Introduction to Anthropology

Course content

Anthropology is the study of social and cultural life. Whether looking at child soldiers in West Africa, business tycoons in New York or heroin pushers in Lisbon, anthropologists investigate how people understand and act in their social worlds. We illuminate the world from the inside and show how social formations are shaped and sustained, questioned and conflicted.

This course will introduce students to anthropology. The basic concepts of anthropology will be taught through immersion into specific case studies from around the world. It will illuminate the different approaches that anthropologists use in order to understand other cultures and societies, and dwell on the theoretical and analytical insights that the subject has yielded. Dealing qualitatively with issues such as globalisation, integration, youth, power, poverty and politics the course will provide students with knowledge of an increasingly important subject and supply them with novel perspectives on some of the key processes and pressing problems and dilemmas of the current world.

Learning outcome

At the end of the course, the students are expected to be able to:

  • Show an understanding of the general anthropological perspective
  • Identify central themes in current anthropological research
  • Reflect upon the strengths and limitations of key concepts and perspectives
  • Describe and debate central arguments and concepts in anthropological research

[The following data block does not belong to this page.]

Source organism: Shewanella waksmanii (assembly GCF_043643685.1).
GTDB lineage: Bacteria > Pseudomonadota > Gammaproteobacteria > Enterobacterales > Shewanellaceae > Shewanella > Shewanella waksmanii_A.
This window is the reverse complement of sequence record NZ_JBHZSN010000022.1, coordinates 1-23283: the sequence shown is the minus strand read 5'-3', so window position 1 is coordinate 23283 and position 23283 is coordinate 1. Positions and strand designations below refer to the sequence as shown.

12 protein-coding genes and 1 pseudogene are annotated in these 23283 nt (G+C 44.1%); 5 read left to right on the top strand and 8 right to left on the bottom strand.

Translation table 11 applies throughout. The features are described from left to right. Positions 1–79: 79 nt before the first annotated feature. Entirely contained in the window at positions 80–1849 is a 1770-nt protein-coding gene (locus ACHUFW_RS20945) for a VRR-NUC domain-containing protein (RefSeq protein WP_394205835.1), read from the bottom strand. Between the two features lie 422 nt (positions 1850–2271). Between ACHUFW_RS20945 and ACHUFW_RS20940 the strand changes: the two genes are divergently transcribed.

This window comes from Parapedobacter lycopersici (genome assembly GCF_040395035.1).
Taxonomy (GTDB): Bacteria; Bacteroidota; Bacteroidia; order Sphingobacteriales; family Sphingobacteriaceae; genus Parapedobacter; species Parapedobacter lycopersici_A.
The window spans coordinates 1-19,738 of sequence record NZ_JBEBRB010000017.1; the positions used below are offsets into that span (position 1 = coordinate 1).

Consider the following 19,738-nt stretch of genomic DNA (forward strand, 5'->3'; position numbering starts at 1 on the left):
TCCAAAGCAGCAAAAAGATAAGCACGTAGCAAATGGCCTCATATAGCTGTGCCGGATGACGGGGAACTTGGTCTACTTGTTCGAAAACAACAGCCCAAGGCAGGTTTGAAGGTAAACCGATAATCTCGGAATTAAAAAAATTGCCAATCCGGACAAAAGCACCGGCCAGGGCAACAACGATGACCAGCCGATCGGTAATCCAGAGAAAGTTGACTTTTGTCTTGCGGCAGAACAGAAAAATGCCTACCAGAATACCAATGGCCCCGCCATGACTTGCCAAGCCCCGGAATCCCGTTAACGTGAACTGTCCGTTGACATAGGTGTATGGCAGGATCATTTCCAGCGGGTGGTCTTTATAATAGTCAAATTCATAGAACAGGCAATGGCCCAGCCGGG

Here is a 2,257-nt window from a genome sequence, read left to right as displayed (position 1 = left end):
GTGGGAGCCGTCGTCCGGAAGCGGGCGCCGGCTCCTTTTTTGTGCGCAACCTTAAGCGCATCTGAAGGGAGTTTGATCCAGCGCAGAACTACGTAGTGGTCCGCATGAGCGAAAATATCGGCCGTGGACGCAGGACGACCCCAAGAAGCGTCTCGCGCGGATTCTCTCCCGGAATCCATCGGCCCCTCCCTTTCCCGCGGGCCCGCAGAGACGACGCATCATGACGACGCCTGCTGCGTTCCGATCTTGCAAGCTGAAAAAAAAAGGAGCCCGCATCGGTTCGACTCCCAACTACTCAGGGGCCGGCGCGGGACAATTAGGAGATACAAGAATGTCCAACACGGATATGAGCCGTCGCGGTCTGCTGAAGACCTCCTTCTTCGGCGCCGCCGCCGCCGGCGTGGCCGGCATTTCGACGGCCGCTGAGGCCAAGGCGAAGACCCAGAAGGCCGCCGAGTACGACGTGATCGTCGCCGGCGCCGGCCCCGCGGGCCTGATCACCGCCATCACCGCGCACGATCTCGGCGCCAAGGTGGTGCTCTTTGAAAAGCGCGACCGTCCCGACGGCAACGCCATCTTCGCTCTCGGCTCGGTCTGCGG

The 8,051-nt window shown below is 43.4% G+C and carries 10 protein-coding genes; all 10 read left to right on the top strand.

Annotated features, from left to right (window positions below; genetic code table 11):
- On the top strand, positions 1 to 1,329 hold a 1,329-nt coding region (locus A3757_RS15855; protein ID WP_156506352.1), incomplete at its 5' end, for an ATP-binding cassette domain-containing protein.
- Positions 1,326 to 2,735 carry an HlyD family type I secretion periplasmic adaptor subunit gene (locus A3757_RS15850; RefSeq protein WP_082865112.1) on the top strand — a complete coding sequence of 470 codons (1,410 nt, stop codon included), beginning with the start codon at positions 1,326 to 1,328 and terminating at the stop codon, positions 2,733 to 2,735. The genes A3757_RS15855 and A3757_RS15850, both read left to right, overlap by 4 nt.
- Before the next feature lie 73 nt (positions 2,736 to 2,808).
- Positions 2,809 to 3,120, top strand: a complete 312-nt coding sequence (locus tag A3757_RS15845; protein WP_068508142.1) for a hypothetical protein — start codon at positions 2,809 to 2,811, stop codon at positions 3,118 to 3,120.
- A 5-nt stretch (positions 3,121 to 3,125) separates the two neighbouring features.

• Use anthropological concepts and perspectives to comment on social processes and problems

Combination of lectures, seminar discussions, work in groups and student presentations.

Books and course packs will be available at the campus book store akademisk boghandel.  The students are further expected to buy: Thomas Hylland Eriksen 2001 Small Places, Large Issues: An Introduction to Social and Cultural Anthropology London: Pluto Press.

Type of assessment
Written assignment, 14 days
The essay is a set assignment, where you have to address a question given to you by the lecturer. The length of the essay must be min. 22.500 - to max. 27.500 keystrokes, and it will be assessed according to the Danish grading scale.
All aids allowed
Marking scale
7-point grading scale
Censorship form
No external censorship
Criteria for exam assessment

See descriptions of learning outcome. Formalities for Written Works must be fulfilled, read more: MSc Students/ BA students (in Danish)/ exchange and credit

  • Category
  • Hours
  • Class Seminar
  • 48
  • Class Exercises
  • 8
  • Preparation
  • 224
  • Study Groups
  • 14
  • Exercises
  • 28
  • Exam
  • 74
  • Exam Preparation
  • 24
  • English
  • 420